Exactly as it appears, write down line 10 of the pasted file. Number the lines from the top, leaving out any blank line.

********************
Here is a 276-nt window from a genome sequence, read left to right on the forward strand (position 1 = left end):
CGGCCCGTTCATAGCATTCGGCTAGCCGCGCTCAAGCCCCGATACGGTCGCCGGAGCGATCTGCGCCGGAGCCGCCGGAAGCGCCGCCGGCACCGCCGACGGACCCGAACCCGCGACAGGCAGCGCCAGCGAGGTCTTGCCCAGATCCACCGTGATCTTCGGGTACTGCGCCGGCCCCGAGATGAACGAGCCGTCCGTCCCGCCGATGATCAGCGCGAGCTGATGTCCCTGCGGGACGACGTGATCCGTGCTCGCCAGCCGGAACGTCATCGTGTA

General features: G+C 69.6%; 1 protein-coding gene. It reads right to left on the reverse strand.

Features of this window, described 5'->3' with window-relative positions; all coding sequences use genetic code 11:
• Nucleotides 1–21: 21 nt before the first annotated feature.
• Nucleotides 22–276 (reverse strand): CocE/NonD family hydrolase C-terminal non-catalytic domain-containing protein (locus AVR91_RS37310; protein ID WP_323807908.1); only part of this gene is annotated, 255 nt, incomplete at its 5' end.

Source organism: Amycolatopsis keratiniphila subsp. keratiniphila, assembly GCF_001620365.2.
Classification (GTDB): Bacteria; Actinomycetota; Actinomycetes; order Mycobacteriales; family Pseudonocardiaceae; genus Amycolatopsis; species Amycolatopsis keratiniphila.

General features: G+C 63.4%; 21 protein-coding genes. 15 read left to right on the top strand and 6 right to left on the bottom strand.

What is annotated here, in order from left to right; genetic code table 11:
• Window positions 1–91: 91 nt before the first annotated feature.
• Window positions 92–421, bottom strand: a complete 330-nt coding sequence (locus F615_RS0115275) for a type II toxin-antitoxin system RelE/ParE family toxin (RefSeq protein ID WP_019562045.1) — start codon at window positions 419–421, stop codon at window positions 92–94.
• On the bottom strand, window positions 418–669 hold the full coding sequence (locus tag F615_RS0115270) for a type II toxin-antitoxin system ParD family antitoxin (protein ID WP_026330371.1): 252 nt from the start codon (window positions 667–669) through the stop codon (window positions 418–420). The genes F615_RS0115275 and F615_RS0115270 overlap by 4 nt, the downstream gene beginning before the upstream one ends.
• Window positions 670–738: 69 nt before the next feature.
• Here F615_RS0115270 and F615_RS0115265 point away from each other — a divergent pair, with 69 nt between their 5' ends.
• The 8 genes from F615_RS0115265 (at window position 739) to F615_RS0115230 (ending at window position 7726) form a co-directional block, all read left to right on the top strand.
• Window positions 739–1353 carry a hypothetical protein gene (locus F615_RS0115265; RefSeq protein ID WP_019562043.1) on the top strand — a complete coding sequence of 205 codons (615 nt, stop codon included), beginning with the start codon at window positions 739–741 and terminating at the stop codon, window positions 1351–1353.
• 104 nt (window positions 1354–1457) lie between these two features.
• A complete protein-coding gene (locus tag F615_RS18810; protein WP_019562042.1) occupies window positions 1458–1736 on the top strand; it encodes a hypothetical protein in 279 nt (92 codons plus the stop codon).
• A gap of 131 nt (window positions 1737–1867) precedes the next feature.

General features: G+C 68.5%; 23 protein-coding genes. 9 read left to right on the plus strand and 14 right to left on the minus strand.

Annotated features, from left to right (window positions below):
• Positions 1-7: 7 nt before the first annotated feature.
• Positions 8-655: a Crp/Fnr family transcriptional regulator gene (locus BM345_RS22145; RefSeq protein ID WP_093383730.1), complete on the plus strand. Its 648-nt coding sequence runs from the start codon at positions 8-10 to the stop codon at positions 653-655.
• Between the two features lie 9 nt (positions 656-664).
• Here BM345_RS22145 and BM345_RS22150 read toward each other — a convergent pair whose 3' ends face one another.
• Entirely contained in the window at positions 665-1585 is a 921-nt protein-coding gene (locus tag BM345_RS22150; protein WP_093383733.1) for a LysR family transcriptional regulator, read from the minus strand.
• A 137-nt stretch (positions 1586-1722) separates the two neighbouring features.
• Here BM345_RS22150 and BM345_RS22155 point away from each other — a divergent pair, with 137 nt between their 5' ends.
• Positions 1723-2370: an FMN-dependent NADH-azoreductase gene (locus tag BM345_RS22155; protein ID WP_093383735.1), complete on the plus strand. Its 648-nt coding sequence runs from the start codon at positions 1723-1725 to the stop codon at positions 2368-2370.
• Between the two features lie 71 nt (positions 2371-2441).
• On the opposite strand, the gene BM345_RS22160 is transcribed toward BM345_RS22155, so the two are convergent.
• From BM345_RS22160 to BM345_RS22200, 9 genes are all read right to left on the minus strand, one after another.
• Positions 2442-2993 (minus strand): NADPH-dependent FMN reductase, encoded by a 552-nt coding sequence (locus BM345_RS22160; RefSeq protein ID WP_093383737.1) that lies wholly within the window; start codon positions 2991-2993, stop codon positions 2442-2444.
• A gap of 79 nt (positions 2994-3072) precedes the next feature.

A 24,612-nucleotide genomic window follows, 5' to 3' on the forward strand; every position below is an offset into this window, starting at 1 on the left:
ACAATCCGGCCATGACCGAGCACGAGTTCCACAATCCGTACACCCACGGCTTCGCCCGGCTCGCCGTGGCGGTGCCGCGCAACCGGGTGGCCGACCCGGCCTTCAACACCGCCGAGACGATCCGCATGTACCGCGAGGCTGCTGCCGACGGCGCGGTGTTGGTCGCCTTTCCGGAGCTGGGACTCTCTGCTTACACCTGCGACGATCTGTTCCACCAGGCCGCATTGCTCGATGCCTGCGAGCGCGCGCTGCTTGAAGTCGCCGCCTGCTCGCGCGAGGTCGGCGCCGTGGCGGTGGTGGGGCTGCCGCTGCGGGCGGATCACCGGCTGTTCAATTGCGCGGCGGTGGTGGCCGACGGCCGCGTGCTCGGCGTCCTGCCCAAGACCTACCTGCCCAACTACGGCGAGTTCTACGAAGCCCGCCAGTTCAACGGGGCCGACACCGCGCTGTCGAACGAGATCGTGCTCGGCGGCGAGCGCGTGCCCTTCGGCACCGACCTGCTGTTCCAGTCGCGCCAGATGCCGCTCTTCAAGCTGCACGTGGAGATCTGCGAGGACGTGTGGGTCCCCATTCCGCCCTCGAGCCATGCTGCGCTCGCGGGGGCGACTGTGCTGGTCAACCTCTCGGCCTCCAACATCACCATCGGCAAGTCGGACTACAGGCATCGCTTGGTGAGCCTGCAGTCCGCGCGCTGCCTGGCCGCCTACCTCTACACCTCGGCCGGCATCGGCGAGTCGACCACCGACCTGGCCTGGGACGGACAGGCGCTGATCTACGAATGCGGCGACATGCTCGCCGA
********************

What is annotated here, in order from left to right; genetic code table 11: